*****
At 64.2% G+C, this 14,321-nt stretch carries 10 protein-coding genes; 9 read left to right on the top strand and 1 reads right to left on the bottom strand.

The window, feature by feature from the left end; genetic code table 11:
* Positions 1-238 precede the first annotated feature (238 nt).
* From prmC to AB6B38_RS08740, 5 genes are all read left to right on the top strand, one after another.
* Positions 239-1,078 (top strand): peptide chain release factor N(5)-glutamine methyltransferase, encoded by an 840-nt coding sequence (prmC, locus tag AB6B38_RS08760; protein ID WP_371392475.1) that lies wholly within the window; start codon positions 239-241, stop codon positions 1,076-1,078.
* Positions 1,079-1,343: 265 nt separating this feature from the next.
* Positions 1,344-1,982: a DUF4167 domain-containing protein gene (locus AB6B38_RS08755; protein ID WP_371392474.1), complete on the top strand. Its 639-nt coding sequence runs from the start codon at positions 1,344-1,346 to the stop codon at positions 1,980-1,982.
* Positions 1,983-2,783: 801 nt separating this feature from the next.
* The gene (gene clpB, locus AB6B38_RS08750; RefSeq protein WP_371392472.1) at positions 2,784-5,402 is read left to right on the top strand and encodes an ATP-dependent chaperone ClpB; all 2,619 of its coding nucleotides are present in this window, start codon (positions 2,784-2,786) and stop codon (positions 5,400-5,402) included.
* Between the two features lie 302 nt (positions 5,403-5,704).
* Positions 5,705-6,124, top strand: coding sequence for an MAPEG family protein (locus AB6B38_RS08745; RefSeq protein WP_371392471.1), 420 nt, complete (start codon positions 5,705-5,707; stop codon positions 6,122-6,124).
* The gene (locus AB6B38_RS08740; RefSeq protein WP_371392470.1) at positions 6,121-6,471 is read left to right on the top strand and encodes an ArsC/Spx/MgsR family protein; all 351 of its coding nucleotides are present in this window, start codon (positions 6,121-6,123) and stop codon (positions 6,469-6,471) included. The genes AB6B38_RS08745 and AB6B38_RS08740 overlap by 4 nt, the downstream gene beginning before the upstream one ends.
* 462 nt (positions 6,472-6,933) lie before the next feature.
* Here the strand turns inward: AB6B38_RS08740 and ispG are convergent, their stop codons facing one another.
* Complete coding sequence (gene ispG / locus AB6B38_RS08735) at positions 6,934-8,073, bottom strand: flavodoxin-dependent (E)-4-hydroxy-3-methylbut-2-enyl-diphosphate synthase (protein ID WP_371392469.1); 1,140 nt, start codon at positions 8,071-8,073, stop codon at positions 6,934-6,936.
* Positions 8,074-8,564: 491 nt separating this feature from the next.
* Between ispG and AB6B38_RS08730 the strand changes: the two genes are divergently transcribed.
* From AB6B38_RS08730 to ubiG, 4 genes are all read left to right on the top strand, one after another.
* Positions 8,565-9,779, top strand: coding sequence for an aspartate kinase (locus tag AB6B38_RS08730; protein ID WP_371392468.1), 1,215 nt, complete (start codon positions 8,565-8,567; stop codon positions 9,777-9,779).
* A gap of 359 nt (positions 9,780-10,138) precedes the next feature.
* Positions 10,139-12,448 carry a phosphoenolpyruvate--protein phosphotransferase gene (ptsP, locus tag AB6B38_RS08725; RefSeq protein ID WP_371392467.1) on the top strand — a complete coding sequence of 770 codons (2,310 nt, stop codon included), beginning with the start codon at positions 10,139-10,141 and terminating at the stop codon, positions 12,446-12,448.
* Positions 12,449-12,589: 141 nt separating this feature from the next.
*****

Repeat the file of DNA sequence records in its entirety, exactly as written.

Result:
At 64.2% G+C, this 14,321-nt stretch carries 10 protein-coding genes; 9 read left to right on the top strand and 1 reads right to left on the bottom strand.

The window, feature by feature from the left end; genetic code table 11:
* Positions 1-238 precede the first annotated feature (238 nt).
* From prmC to AB6B38_RS08740, 5 genes are all read left to right on the top strand, one after another.
* Positions 239-1,078 (top strand): peptide chain release factor N(5)-glutamine methyltransferase, encoded by an 840-nt coding sequence (prmC, locus tag AB6B38_RS08760; protein ID WP_371392475.1) that lies wholly within the window; start codon positions 239-241, stop codon positions 1,076-1,078.
* Positions 1,079-1,343: 265 nt separating this feature from the next.
* Positions 1,344-1,982: a DUF4167 domain-containing protein gene (locus AB6B38_RS08755; protein ID WP_371392474.1), complete on the top strand. Its 639-nt coding sequence runs from the start codon at positions 1,344-1,346 to the stop codon at positions 1,980-1,982.
* Positions 1,983-2,783: 801 nt separating this feature from the next.
* The gene (gene clpB, locus AB6B38_RS08750; RefSeq protein WP_371392472.1) at positions 2,784-5,402 is read left to right on the top strand and encodes an ATP-dependent chaperone ClpB; all 2,619 of its coding nucleotides are present in this window, start codon (positions 2,784-2,786) and stop codon (positions 5,400-5,402) included.
* Between the two features lie 302 nt (positions 5,403-5,704).
* Positions 5,705-6,124, top strand: coding sequence for an MAPEG family protein (locus AB6B38_RS08745; RefSeq protein WP_371392471.1), 420 nt, complete (start codon positions 5,705-5,707; stop codon positions 6,122-6,124).
* The gene (locus AB6B38_RS08740; RefSeq protein WP_371392470.1) at positions 6,121-6,471 is read left to right on the top strand and encodes an ArsC/Spx/MgsR family protein; all 351 of its coding nucleotides are present in this window, start codon (positions 6,121-6,123) and stop codon (positions 6,469-6,471) included. The genes AB6B38_RS08745 and AB6B38_RS08740 overlap by 4 nt, the downstream gene beginning before the upstream one ends.
* 462 nt (positions 6,472-6,933) lie before the next feature.
* Here the strand turns inward: AB6B38_RS08740 and ispG are convergent, their stop codons facing one another.
* Complete coding sequence (gene ispG / locus AB6B38_RS08735) at positions 6,934-8,073, bottom strand: flavodoxin-dependent (E)-4-hydroxy-3-methylbut-2-enyl-diphosphate synthase (protein ID WP_371392469.1); 1,140 nt, start codon at positions 8,071-8,073, stop codon at positions 6,934-6,936.
* Positions 8,074-8,564: 491 nt separating this feature from the next.
* Between ispG and AB6B38_RS08730 the strand changes: the two genes are divergently transcribed.
* From AB6B38_RS08730 to ubiG, 4 genes are all read left to right on the top strand, one after another.
* Positions 8,565-9,779, top strand: coding sequence for an aspartate kinase (locus tag AB6B38_RS08730; protein ID WP_371392468.1), 1,215 nt, complete (start codon positions 8,565-8,567; stop codon positions 9,777-9,779).
* A gap of 359 nt (positions 9,780-10,138) precedes the next feature.
* Positions 10,139-12,448 carry a phosphoenolpyruvate--protein phosphotransferase gene (ptsP, locus tag AB6B38_RS08725; RefSeq protein ID WP_371392467.1) on the top strand — a complete coding sequence of 770 codons (2,310 nt, stop codon included), beginning with the start codon at positions 10,139-10,141 and terminating at the stop codon, positions 12,446-12,448.
* Positions 12,449-12,589: 141 nt separating this feature from the next.